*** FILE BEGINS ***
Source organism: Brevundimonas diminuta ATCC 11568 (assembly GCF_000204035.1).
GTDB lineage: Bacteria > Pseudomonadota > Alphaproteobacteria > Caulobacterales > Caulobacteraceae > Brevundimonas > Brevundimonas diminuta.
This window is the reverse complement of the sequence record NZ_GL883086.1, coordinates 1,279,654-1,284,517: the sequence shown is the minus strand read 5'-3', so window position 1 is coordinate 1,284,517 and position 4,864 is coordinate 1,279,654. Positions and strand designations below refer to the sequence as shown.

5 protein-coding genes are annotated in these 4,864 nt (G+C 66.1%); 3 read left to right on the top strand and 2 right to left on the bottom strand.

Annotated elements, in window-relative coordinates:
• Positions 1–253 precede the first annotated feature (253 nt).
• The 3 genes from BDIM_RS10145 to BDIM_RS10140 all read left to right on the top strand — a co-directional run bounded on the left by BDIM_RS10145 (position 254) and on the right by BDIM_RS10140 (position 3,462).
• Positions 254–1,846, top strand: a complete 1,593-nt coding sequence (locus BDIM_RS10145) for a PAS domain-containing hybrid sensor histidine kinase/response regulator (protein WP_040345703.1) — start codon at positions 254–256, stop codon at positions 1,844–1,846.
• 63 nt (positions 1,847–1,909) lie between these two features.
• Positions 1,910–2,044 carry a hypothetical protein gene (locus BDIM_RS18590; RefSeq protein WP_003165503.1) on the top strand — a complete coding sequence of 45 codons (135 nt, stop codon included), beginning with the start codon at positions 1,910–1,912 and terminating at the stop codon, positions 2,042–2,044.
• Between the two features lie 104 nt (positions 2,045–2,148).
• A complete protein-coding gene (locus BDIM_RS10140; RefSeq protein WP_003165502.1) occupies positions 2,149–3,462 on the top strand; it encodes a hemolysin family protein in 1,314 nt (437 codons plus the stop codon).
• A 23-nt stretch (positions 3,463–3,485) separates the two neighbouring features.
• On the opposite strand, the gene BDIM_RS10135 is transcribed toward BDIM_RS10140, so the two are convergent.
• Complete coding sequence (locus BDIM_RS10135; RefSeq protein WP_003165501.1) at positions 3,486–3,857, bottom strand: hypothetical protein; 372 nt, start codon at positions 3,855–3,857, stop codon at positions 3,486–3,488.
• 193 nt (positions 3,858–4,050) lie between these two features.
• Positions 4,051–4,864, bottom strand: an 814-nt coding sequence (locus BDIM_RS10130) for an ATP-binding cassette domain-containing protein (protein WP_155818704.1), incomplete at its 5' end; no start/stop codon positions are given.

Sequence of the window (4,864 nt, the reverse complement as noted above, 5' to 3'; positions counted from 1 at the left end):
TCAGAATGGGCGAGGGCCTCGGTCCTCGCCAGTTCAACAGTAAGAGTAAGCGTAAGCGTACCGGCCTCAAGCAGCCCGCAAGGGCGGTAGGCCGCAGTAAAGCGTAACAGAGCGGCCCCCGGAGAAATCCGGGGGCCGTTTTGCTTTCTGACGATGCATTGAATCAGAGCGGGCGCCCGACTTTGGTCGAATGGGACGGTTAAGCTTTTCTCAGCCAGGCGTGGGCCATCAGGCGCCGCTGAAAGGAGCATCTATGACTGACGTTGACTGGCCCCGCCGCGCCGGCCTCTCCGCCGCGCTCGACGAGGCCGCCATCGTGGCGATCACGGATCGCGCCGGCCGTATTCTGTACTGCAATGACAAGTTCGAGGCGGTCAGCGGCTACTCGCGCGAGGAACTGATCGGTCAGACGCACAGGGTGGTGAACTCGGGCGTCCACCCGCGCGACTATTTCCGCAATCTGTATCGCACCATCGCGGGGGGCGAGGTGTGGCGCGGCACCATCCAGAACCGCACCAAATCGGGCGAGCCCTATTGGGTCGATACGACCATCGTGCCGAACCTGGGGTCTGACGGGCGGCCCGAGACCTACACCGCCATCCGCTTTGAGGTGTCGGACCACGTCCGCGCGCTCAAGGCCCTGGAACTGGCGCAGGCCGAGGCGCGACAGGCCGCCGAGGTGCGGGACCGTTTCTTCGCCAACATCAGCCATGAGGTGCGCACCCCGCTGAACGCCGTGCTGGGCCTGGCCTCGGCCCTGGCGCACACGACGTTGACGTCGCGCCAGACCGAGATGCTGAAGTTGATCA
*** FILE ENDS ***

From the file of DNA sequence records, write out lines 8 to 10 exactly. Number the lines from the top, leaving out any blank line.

• Positions 254–1,846, top strand: a complete 1,593-nt coding sequence (locus BDIM_RS10145) for a PAS domain-containing hybrid sensor histidine kinase/response regulator (protein WP_040345703.1) — start codon at positions 254–256, stop codon at positions 1,844–1,846.
• 63 nt (positions 1,847–1,909) lie between these two features.
• Positions 1,910–2,044 carry a hypothetical protein gene (locus BDIM_RS18590; RefSeq protein WP_003165503.1) on the top strand — a complete coding sequence of 45 codons (135 nt, stop codon included), beginning with the start codon at positions 1,910–1,912 and terminating at the stop codon, positions 2,042–2,044.